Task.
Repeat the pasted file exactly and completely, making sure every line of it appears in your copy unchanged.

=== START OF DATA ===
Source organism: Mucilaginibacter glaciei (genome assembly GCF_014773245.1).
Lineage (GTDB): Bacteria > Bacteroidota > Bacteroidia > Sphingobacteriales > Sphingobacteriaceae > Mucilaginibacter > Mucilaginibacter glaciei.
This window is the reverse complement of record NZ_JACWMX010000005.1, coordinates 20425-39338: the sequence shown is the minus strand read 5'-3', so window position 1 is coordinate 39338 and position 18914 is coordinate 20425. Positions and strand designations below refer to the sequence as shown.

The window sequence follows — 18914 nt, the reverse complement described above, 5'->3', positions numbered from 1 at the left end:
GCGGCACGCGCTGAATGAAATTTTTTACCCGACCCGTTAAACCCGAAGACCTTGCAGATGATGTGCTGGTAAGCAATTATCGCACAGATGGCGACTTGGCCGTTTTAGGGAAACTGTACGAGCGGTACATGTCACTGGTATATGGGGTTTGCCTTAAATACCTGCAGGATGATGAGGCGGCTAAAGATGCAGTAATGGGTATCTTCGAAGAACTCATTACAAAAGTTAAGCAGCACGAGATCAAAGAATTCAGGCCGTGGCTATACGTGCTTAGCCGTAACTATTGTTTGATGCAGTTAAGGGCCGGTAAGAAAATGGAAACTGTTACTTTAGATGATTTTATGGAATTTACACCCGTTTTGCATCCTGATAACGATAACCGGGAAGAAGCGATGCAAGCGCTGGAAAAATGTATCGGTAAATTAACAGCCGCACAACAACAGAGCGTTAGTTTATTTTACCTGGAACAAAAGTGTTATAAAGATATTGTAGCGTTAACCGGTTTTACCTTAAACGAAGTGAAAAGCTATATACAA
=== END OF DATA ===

Source organism: Mucilaginibacter glaciei (genome assembly GCF_014773245.1).
Lineage (GTDB): Bacteria > Bacteroidota > Bacteroidia > Sphingobacteriales > Sphingobacteriaceae > Mucilaginibacter > Mucilaginibacter glaciei.
This window is the reverse complement of record NZ_JACWMX010000005.1, coordinates 20425-39338: the sequence shown is the minus strand read 5'-3', so window position 1 is coordinate 39338 and position 18914 is coordinate 20425. Positions and strand designations below refer to the sequence as shown.

The window sequence follows — 18914 nt, the reverse complement described above, 5'->3', positions numbered from 1 at the left end:
GCGGCACGCGCTGAATGAAATTTTTTACCCGACCCGTTAAACCCGAAGACCTTGCAGATGATGTGCTGGTAAGCAATTATCGCACAGATGGCGACTTGGCCGTTTTAGGGAAACTGTACGAGCGGTACATGTCACTGGTATATGGGGTTTGCCTTAAATACCTGCAGGATGATGAGGCGGCTAAAGATGCAGTAATGGGTATCTTCGAAGAACTCATTACAAAAGTTAAGCAGCACGAGATCAAAGAATTCAGGCCGTGGCTATACGTGCTTAGCCGTAACTATTGTTTGATGCAGTTAAGGGCCGGTAAGAAAATGGAAACTGTTACTTTAGATGATTTTATGGAATTTACACCCGTTTTGCATCCTGATAACGATAACCGGGAAGAAGCGATGCAAGCGCTGGAAAAATGTATCGGTAAATTAACAGCCGCACAACAACAGAGCGTTAGTTTATTTTACCTGGAACAAAAGTGTTATAAAGATATTGTAGCGTTAACCGGTTTTACCTTAAACGAAGTGAAAAGCTATATACAA